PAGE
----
Whenever I think of India, I dream of hazy days blended by Karnatika heat and gentle embraces of terra cotta dust on my shins. Every memory a blur as if cotton saris were held over my eyes. But one experience at age seven jolted me from adolescent slumbers.
For the entire summer every year, my parents and I made our annual pilgrimage to their past. We were reunited with sanctums of nostalgia filled with roadside tea stalls and vegetable vendors. While my parents attended to obligations of meeting distant family members, I was left to play. My older cousins never wanted to leave the family compound so I meandered through the Bangalore neighborhood and met my friends on the other side of the road. I never really noticed the crumbled buildings, the little shacks lined by the path. I never really noticed the shards of glass that had fallen in open gutters. I never really realized how strange it must have looked for a girl in bright white Nikes and pleated skirts chasing behind girls who did not look like the other girls because their faces sunk in from hunger. I never knew that the huts I found comforting were slum shacks. I never knew I had befriended slum children. But as business as usual, I met my friends who wore tattered saris. We used to roll tires down little hills and play imaginary games like “Indian princess”. My friends always poked fun of my American induced Telugu, but I never thought it set me apart because I saw my friends the same. I brought them chocolates from the “Amereeka” as they excitedly held the silver wrapping to the light. In return their mothers handed us dates from the corners of their shawls. I saccharinely loved them in a way children do with such hope. Business as usual, we ran, hand in hand, my vagabond friends and I. I wanted to invite my two worlds together: my family tucked in the compound and my friends beyond the main road.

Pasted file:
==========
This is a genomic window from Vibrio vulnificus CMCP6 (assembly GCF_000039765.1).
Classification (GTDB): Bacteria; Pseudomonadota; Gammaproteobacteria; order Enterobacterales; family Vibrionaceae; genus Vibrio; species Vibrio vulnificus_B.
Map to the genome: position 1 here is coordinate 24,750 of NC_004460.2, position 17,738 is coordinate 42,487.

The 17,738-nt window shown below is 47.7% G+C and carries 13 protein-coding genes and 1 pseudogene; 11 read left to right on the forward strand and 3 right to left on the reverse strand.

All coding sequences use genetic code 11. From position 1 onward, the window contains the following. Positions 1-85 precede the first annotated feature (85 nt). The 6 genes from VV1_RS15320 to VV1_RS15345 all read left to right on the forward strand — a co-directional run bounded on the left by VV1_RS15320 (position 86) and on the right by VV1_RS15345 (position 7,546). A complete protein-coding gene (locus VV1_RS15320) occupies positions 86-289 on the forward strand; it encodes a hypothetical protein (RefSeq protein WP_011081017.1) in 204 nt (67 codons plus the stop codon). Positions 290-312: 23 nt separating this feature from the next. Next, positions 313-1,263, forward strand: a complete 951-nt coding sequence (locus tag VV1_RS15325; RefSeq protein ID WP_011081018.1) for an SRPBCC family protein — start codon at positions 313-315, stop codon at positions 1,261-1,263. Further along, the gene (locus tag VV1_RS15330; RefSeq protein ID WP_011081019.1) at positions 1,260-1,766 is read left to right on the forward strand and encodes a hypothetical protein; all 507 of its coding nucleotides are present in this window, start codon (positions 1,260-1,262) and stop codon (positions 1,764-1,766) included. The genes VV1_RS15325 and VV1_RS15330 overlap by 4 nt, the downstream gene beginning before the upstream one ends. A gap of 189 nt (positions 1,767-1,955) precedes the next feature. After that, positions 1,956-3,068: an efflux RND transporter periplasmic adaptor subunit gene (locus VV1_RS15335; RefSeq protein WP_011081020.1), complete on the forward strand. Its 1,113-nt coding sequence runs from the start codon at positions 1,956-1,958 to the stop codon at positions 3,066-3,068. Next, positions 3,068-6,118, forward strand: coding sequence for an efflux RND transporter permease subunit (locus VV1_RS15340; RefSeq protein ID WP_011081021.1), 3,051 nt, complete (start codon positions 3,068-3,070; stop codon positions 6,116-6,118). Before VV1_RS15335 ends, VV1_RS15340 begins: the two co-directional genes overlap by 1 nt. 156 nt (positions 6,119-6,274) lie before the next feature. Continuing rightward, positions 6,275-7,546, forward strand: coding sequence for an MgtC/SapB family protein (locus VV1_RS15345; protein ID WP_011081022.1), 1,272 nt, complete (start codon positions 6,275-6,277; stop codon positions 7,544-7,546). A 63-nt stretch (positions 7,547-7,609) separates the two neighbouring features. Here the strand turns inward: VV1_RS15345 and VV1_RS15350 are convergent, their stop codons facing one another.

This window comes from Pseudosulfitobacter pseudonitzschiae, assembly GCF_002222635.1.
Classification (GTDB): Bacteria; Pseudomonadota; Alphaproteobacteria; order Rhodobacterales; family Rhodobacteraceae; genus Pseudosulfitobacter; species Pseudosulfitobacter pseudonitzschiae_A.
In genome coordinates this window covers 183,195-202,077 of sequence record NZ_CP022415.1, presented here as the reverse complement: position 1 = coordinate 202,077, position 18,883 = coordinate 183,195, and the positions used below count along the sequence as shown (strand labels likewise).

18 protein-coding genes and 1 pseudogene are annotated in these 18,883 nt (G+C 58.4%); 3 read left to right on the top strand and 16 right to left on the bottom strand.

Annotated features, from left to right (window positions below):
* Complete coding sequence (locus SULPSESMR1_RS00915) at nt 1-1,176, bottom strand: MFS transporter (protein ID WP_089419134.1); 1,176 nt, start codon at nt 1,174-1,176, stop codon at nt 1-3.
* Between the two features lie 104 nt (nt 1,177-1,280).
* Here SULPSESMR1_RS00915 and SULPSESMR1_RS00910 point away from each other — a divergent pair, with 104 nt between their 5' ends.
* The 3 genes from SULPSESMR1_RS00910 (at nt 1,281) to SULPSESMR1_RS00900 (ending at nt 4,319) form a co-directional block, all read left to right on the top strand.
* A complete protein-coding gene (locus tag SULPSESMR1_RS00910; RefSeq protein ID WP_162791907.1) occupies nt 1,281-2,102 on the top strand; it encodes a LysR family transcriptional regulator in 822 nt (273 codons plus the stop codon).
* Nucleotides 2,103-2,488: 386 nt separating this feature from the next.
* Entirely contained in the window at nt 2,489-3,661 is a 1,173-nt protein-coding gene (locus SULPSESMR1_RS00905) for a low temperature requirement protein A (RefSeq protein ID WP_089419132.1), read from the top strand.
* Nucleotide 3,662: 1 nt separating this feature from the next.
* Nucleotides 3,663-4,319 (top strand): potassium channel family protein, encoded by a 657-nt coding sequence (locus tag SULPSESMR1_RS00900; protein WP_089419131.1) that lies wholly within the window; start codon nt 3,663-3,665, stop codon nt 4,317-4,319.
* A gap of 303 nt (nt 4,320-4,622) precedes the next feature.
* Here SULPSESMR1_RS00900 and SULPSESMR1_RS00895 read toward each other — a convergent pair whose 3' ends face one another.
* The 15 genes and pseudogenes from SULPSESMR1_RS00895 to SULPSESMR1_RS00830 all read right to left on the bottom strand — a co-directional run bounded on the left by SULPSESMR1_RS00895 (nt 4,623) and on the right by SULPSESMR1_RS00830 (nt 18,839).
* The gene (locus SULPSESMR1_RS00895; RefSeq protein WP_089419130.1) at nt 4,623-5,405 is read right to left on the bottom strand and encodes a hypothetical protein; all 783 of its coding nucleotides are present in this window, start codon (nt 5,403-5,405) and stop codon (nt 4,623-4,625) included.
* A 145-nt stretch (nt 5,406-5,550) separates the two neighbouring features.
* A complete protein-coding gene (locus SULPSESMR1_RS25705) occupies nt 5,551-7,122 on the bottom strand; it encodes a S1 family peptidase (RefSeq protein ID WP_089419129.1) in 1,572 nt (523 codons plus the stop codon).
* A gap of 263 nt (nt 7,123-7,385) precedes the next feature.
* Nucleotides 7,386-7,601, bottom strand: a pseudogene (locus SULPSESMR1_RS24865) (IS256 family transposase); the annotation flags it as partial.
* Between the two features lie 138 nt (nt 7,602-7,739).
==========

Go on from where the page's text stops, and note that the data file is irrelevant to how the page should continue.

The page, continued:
I told my cousins to come with me. They disgruntledly trudged behind. We came upon my little alcove. My friends Chitu, Cheema, and Babi ran out shrieking and holding scrap paper they found behind their home. We hugged tightly just as kids do. I turned to my cousins to introduce my friends. They looked at my friends in disgust. We left Mr. Bean for a bunch of street rats? Street rats. I did not understand this word. Before I knew what was happening my older cousin took me by the hand as his twin shooed the children, my friends, into the shacks. I looked over my shoulder to see the girls sucking on their raggedy smocks, faces dark with shame, with fear. They were street rats? I was confused. How did I never notice their grubby hands? I thought. They disappeared behind me, shacks only visible. And why did I not notice those huts before? My cousins pulled me ahead. Did it even matter?
The sleepiness of India lifted. I found myself in bustling streets of Bangalore. I saw wary faces of paan sellers and little girls in shabby frocks. Why had I not realized? I never knew this was the reality of India. India was not just the land my mother’s tongue spun stories of. It was a land of hardship. And no one knew how this tableau was imprinted in my mind. The phrase slum children causes my chest to tighten. I now see the pain in my country and it makes me mad. It makes me want to lash out, bear my teeth at all those who uttered the words slum children under their breath as little barefooted migrants run past. Noticing difference, although it broke me in two like a seed, was for the best. Ignorance washed from Indi-youth hazy daze where India was a land of nostalgic virtues. But nothing is virtuous about the struggles of the intentionally marginalized. I did what generations of epiphanies did: I read.